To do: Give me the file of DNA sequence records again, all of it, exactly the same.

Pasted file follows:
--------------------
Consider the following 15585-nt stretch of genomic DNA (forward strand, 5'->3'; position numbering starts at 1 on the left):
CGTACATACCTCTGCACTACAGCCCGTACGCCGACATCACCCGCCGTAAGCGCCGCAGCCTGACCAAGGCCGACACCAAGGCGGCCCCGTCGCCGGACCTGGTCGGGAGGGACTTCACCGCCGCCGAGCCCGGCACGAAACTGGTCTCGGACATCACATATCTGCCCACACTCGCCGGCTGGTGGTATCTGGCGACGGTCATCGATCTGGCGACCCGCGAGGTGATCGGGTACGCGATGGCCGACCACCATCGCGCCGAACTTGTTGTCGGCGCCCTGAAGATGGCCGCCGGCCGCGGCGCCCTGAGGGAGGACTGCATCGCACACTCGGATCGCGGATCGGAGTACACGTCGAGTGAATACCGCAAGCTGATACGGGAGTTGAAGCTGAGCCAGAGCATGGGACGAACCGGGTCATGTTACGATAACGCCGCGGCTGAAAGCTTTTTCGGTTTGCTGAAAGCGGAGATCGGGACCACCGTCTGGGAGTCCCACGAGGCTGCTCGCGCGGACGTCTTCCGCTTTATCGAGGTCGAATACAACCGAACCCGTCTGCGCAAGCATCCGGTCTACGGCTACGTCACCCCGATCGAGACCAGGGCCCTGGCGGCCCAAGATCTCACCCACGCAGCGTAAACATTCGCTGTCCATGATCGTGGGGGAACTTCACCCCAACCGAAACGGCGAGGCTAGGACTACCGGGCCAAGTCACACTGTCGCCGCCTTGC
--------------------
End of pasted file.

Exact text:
Consider the following 15585-nt stretch of genomic DNA (forward strand, 5'->3'; position numbering starts at 1 on the left):
CGTACATACCTCTGCACTACAGCCCGTACGCCGACATCACCCGCCGTAAGCGCCGCAGCCTGACCAAGGCCGACACCAAGGCGGCCCCGTCGCCGGACCTGGTCGGGAGGGACTTCACCGCCGCCGAGCCCGGCACGAAACTGGTCTCGGACATCACATATCTGCCCACACTCGCCGGCTGGTGGTATCTGGCGACGGTCATCGATCTGGCGACCCGCGAGGTGATCGGGTACGCGATGGCCGACCACCATCGCGCCGAACTTGTTGTCGGCGCCCTGAAGATGGCCGCCGGCCGCGGCGCCCTGAGGGAGGACTGCATCGCACACTCGGATCGCGGATCGGAGTACACGTCGAGTGAATACCGCAAGCTGATACGGGAGTTGAAGCTGAGCCAGAGCATGGGACGAACCGGGTCATGTTACGATAACGCCGCGGCTGAAAGCTTTTTCGGTTTGCTGAAAGCGGAGATCGGGACCACCGTCTGGGAGTCCCACGAGGCTGCTCGCGCGGACGTCTTCCGCTTTATCGAGGTCGAATACAACCGAACCCGTCTGCGCAAGCATCCGGTCTACGGCTACGTCACCCCGATCGAGACCAGGGCCCTGGCGGCCCAAGATCTCACCCACGCAGCGTAAACATTCGCTGTCCATGATCGTGGGGGAACTTCACCCCAACCGAAACGGCGAGGCTAGGACTACCGGGCCAAGTCACACTGTCGCCGCCTTGC